Ode to a french fry

November 16, 2008 at 9:52 pm 5 comments

     Oh, french fry, dear, beloved french fry. I remember Mommy buying you, not once, but a million times. I remember the drive from the “M” to Ga’s house, and how Mommy and Ga would look at me in the rear-view mirror, waiting for me to take the plunge. I held the bag many times, but never looked inside. Then one day I remember touching one of you, and finally holding one of you in each fist. I then opened my mouth as wide as I could so you wouldn’t touch any part of me as I brought you toward my face once, twice, again and again. It was a few zillion more stops at the M before I could touch you with my tongue. Oh, salty slice of potato, once I started I couldn’t stop. I licked but wouldn’t bite, and by the time we got to Ga’s house, you were wilted in my hands. One day, I decided to take the plunge. I bit you. I ate the whole salty stick. But just one. And then I wouldn’t touch you again for months. Then I did again, by the zillions. I wanted you every day, and now we’re the best of friends.

     Oh, beloved french fry, how do I love thee? Let me count the ways.

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Entry filed under: autism. Tags: , , , , , , , , , , .

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5 Comments Add your own

  • 1. Holly's Mom  |  November 17, 2008 at 2:04 am

    This totally made me laugh!

    Reply
  • 2. robinaltman  |  November 17, 2008 at 11:27 am

    Hilarious! You’re the Robert Blake of French Fries! Could you write an ode to my favorite lipstick? Please?

    Reply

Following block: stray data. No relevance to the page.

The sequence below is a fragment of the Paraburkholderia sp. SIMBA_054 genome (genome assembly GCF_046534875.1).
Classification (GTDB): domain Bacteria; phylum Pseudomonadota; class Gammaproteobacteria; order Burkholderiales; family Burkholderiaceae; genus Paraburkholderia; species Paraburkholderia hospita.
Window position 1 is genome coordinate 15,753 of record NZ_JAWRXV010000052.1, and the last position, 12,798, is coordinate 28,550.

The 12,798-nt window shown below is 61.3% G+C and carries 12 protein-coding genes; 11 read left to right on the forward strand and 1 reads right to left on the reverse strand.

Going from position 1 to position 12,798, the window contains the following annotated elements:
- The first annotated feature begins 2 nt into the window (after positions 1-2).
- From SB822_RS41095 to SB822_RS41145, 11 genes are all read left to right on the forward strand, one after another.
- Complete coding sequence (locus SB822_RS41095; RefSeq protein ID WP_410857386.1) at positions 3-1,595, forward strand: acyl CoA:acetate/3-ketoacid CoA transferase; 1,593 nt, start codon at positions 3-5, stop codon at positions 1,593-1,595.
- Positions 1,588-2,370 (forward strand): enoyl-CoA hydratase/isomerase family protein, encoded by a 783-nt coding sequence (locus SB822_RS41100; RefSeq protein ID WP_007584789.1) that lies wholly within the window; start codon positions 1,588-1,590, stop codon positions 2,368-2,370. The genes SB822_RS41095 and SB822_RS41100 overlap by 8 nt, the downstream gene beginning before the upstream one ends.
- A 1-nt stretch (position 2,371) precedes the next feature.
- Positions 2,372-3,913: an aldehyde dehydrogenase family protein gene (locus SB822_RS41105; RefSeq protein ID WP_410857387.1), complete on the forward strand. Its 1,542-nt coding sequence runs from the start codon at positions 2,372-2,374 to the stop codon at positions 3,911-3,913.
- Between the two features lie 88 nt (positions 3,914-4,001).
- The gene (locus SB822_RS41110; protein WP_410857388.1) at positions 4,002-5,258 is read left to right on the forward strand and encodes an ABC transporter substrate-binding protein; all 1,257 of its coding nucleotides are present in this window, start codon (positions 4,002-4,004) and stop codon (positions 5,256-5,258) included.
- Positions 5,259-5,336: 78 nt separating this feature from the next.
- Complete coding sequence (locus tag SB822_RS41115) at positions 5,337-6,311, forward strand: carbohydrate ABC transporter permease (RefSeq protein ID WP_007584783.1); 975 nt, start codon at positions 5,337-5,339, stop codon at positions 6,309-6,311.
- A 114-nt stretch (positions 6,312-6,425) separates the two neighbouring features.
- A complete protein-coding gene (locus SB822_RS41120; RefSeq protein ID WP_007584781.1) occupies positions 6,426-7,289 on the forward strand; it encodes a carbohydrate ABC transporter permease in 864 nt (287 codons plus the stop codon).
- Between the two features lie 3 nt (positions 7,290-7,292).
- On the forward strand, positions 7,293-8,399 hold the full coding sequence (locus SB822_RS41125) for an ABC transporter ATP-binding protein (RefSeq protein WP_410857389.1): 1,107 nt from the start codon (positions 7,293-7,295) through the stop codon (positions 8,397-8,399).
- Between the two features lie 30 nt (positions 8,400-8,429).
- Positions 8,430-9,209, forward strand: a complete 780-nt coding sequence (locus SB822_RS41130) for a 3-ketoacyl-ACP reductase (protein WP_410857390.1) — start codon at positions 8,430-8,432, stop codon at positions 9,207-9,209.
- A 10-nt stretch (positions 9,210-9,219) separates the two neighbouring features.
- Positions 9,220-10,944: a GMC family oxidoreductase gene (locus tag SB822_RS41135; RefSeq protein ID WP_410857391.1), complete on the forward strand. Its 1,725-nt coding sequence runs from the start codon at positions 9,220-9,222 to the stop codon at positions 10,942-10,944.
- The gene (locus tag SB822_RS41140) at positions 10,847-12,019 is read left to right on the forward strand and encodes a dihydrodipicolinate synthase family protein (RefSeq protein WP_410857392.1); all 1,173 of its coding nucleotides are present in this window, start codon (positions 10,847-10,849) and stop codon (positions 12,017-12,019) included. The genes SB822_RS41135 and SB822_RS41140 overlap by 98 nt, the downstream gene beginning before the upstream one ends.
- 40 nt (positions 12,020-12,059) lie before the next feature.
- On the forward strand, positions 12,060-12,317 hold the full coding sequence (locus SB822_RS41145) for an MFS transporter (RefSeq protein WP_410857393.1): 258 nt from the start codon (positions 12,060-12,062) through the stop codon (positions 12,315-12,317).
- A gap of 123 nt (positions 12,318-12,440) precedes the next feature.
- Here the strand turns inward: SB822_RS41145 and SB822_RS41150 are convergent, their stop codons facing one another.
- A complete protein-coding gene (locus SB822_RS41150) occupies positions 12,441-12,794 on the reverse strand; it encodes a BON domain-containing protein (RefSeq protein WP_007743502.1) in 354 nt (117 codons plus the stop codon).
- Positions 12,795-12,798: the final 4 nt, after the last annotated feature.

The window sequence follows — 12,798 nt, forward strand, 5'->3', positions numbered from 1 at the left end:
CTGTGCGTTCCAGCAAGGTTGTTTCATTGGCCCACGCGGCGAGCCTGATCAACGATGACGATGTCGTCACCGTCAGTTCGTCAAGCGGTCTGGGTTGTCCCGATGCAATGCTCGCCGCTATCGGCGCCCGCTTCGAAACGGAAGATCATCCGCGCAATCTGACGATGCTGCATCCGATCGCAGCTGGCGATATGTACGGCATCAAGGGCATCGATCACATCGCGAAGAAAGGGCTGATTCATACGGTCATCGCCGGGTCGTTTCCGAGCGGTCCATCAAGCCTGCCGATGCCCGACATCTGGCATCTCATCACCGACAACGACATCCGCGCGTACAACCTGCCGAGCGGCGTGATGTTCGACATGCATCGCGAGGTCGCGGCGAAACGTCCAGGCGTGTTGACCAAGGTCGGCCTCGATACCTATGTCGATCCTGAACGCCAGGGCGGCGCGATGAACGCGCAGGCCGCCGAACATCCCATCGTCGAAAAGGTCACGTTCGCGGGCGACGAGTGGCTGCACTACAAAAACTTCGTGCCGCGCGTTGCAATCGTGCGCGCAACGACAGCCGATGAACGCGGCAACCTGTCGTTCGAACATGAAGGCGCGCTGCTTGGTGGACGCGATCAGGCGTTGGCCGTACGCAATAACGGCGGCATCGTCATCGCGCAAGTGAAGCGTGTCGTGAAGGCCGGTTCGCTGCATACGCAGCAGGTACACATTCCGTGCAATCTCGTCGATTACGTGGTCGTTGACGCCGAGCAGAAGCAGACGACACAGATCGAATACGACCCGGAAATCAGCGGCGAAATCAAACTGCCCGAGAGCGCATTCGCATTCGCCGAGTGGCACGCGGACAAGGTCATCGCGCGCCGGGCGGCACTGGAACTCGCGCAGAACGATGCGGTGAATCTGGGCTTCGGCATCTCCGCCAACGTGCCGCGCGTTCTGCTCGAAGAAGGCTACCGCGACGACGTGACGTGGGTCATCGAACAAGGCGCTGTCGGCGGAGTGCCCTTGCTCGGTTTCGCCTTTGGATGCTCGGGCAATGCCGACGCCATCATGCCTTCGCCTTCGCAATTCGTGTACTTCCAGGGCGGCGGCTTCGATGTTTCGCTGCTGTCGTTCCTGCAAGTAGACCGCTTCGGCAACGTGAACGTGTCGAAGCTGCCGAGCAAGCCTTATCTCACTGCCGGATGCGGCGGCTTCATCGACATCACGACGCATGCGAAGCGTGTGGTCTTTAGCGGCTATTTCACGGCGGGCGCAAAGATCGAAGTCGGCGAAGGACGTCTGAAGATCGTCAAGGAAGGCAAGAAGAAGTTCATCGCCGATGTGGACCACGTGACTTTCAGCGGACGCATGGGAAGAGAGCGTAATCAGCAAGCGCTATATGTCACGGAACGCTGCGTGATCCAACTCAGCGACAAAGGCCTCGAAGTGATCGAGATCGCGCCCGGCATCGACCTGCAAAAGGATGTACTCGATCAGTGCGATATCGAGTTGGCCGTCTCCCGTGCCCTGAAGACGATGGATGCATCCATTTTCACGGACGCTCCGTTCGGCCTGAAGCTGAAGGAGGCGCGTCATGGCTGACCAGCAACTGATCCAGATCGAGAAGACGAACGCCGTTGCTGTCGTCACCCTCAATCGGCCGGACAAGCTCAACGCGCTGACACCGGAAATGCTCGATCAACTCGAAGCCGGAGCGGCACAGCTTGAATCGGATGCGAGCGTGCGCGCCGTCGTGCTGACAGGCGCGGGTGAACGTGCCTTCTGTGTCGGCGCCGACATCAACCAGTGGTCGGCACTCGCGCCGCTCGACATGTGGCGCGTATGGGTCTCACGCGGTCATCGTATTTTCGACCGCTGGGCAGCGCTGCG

• 3. hopeauthority  |  November 17, 2008 at 9:26 pm

    Oh, my beloved broccoli…
    (cute post!)

    I’m not sure I’ll ever be writing that Ode. But one can hope! 😉

    Reply
  • 4. Erica77777  |  November 18, 2008 at 11:41 am

    We are still waiting for this day for our 3.5 year old PDD-NOS, hyperlexic, insanely picky eater son! Thanks for keeping the hope alive. 🙂

    I promise you there is HOPE. Every feeding therapist we’ve ever seen (and we’ve seen some leaders in the field who have seen it all) has said C is the most difficult one they’ve had. We finally gave up on traditional, sensory-based feeding therapy and started with plain old bribery for trying new foods. It was far cheaper, and worked better, I believe. He got a new train part for his Geo-Trax every time he tried a new food for about a year, I’d say. We now have just about every Geo-Trax part known to man, but C also added (or at least tried) many new foods. It’s sooooo hard. Good luck, and if you ever want to chat with someone who has been through that (and still is going through it, save some wonderful moments lately), let me know.

    Reply
  • 5. Gun control « What We Need  |  March 22, 2009 at 9:38 pm

    […] that I have a child who had to be coerced into eating each of those things (see here) and have now found myself grateful that C eats at least two of those things. I continue to hope […]

    Reply

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